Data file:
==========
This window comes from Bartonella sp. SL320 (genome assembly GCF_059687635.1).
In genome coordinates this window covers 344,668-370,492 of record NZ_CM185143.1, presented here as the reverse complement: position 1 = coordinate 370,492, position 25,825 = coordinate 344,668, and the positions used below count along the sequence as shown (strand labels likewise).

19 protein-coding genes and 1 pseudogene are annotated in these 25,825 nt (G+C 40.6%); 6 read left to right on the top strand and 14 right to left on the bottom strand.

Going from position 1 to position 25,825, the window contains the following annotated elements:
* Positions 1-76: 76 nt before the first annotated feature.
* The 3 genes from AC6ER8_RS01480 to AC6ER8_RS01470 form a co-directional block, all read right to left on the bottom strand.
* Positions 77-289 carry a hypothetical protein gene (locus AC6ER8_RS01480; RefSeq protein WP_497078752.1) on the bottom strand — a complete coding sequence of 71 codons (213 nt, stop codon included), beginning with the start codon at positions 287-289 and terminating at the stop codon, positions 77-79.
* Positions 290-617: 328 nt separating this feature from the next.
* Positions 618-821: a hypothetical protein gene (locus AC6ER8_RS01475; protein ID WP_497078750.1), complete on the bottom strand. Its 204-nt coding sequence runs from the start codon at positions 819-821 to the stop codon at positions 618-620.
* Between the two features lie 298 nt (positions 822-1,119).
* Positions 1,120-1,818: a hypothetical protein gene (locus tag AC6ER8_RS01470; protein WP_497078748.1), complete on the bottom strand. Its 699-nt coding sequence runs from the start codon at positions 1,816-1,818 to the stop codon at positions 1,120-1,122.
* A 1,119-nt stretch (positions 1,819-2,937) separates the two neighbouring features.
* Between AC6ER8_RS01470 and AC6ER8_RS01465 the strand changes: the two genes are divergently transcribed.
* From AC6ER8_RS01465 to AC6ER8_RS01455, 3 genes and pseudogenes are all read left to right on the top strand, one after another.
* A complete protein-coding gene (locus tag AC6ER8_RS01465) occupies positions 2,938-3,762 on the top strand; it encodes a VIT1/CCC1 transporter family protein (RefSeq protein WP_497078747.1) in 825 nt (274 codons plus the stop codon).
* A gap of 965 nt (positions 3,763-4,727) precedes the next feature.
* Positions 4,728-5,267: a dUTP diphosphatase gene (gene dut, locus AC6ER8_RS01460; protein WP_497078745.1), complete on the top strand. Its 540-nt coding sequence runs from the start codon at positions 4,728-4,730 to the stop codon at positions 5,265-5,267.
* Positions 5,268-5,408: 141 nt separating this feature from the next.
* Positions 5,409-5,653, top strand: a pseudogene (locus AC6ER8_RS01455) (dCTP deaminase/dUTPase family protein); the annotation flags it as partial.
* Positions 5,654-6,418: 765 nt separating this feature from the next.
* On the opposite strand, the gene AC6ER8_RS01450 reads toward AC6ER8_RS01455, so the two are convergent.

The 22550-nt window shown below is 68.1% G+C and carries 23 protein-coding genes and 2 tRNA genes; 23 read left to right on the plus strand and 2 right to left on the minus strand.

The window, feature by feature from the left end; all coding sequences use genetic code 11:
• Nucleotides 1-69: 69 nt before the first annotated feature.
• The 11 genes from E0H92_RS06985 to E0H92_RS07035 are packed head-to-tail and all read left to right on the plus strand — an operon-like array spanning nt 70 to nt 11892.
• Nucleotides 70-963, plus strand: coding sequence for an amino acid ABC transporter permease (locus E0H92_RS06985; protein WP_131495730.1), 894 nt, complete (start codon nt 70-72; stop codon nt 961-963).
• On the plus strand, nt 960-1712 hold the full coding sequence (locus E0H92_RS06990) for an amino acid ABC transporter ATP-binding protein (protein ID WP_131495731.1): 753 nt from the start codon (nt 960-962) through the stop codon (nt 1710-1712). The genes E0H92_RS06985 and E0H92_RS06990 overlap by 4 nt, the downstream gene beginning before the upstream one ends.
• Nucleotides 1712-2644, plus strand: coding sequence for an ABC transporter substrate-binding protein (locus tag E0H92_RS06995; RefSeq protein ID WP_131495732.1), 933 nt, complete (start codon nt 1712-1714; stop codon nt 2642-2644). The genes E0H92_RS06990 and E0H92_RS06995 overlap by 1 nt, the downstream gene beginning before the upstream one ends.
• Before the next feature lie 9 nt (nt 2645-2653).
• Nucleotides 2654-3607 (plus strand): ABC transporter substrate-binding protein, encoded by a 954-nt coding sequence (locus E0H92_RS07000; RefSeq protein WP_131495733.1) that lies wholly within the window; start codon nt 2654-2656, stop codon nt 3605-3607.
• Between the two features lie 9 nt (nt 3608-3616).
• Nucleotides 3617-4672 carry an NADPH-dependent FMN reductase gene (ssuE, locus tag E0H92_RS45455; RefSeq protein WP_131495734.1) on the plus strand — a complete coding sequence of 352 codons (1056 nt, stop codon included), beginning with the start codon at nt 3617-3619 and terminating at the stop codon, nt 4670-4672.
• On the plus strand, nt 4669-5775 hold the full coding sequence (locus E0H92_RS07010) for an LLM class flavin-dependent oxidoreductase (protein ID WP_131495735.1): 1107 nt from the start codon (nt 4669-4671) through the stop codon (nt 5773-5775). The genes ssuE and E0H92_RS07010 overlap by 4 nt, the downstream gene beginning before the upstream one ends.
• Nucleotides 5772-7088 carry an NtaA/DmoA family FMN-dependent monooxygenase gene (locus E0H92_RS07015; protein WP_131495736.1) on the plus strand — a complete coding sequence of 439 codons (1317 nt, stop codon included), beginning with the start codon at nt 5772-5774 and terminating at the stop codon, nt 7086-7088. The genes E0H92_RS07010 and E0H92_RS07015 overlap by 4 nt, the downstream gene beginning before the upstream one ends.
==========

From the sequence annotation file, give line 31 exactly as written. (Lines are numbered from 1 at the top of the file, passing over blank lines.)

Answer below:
• Between the two features lie 9 nt (nt 3608-3616).